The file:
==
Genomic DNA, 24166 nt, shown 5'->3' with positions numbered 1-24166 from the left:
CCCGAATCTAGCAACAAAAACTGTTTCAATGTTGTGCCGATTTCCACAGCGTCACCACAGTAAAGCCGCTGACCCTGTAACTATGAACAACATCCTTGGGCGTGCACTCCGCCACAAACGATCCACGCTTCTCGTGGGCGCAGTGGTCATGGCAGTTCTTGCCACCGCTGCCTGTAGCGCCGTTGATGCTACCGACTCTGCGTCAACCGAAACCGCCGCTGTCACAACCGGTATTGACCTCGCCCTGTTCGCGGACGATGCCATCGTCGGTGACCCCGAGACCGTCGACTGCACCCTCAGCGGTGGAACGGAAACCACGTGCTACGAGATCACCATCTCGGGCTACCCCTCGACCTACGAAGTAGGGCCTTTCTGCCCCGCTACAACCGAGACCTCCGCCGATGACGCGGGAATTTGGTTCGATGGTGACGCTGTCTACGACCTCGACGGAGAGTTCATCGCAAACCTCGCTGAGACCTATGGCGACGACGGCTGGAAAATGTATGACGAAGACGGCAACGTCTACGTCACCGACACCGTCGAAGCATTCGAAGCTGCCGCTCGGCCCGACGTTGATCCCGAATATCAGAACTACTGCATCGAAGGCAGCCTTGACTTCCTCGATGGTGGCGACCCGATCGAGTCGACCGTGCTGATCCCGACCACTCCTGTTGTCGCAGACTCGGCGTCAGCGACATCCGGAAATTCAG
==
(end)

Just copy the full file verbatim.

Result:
Genomic DNA, 24166 nt, shown 5'->3' with positions numbered 1-24166 from the left:
CCCGAATCTAGCAACAAAAACTGTTTCAATGTTGTGCCGATTTCCACAGCGTCACCACAGTAAAGCCGCTGACCCTGTAACTATGAACAACATCCTTGGGCGTGCACTCCGCCACAAACGATCCACGCTTCTCGTGGGCGCAGTGGTCATGGCAGTTCTTGCCACCGCTGCCTGTAGCGCCGTTGATGCTACCGACTCTGCGTCAACCGAAACCGCCGCTGTCACAACCGGTATTGACCTCGCCCTGTTCGCGGACGATGCCATCGTCGGTGACCCCGAGACCGTCGACTGCACCCTCAGCGGTGGAACGGAAACCACGTGCTACGAGATCACCATCTCGGGCTACCCCTCGACCTACGAAGTAGGGCCTTTCTGCCCCGCTACAACCGAGACCTCCGCCGATGACGCGGGAATTTGGTTCGATGGTGACGCTGTCTACGACCTCGACGGAGAGTTCATCGCAAACCTCGCTGAGACCTATGGCGACGACGGCTGGAAAATGTATGACGAAGACGGCAACGTCTACGTCACCGACACCGTCGAAGCATTCGAAGCTGCCGCTCGGCCCGACGTTGATCCCGAATATCAGAACTACTGCATCGAAGGCAGCCTTGACTTCCTCGATGGTGGCGACCCGATCGAGTCGACCGTGCTGATCCCGACCACTCCTGTTGTCGCAGACTCGGCGTCAGCGACATCCGGAAATTCAG